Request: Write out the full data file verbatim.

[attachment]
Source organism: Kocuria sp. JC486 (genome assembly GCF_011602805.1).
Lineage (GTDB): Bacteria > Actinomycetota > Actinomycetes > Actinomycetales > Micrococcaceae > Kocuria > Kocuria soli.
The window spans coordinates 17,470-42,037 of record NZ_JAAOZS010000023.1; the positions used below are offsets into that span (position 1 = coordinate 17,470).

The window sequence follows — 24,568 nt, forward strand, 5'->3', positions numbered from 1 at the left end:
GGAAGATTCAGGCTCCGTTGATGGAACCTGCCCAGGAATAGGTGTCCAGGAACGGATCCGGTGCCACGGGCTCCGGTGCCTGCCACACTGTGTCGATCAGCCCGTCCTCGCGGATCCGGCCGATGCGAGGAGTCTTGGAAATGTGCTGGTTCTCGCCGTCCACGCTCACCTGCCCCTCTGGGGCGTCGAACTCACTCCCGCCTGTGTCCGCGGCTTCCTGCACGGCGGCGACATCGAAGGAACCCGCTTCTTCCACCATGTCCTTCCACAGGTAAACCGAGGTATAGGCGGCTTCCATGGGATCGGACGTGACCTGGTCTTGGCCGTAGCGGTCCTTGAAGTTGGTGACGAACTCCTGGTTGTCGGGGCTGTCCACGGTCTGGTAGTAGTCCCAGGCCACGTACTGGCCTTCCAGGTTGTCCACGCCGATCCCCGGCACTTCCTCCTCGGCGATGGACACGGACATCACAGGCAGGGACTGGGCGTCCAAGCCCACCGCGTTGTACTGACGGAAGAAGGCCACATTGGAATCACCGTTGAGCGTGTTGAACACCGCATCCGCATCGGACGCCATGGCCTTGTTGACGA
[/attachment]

Source organism: Kocuria sp. JC486 (genome assembly GCF_011602805.1).
Lineage (GTDB): Bacteria > Actinomycetota > Actinomycetes > Actinomycetales > Micrococcaceae > Kocuria > Kocuria soli.
The window spans coordinates 17,470-42,037 of record NZ_JAAOZS010000023.1; the positions used below are offsets into that span (position 1 = coordinate 17,470).

The window sequence follows — 24,568 nt, forward strand, 5'->3', positions numbered from 1 at the left end:
GGAAGATTCAGGCTCCGTTGATGGAACCTGCCCAGGAATAGGTGTCCAGGAACGGATCCGGTGCCACGGGCTCCGGTGCCTGCCACACTGTGTCGATCAGCCCGTCCTCGCGGATCCGGCCGATGCGAGGAGTCTTGGAAATGTGCTGGTTCTCGCCGTCCACGCTCACCTGCCCCTCTGGGGCGTCGAACTCACTCCCGCCTGTGTCCGCGGCTTCCTGCACGGCGGCGACATCGAAGGAACCCGCTTCTTCCACCATGTCCTTCCACAGGTAAACCGAGGTATAGGCGGCTTCCATGGGATCGGACGTGACCTGGTCTTGGCCGTAGCGGTCCTTGAAGTTGGTGACGAACTCCTGGTTGTCGGGGCTGTCCACGGTCTGGTAGTAGTCCCAGGCCACGTACTGGCCTTCCAGGTTGTCCACGCCGATCCCCGGCACTTCCTCCTCGGCGATGGACACGGACATCACAGGCAGGGACTGGGCGTCCAAGCCCACCGCGTTGTACTGACGGAAGAAGGCCACATTGGAATCACCGTTGAGCGTGTTGAACACCGCATCCGCATCGGACGCCATGGCCTTGTTGACGA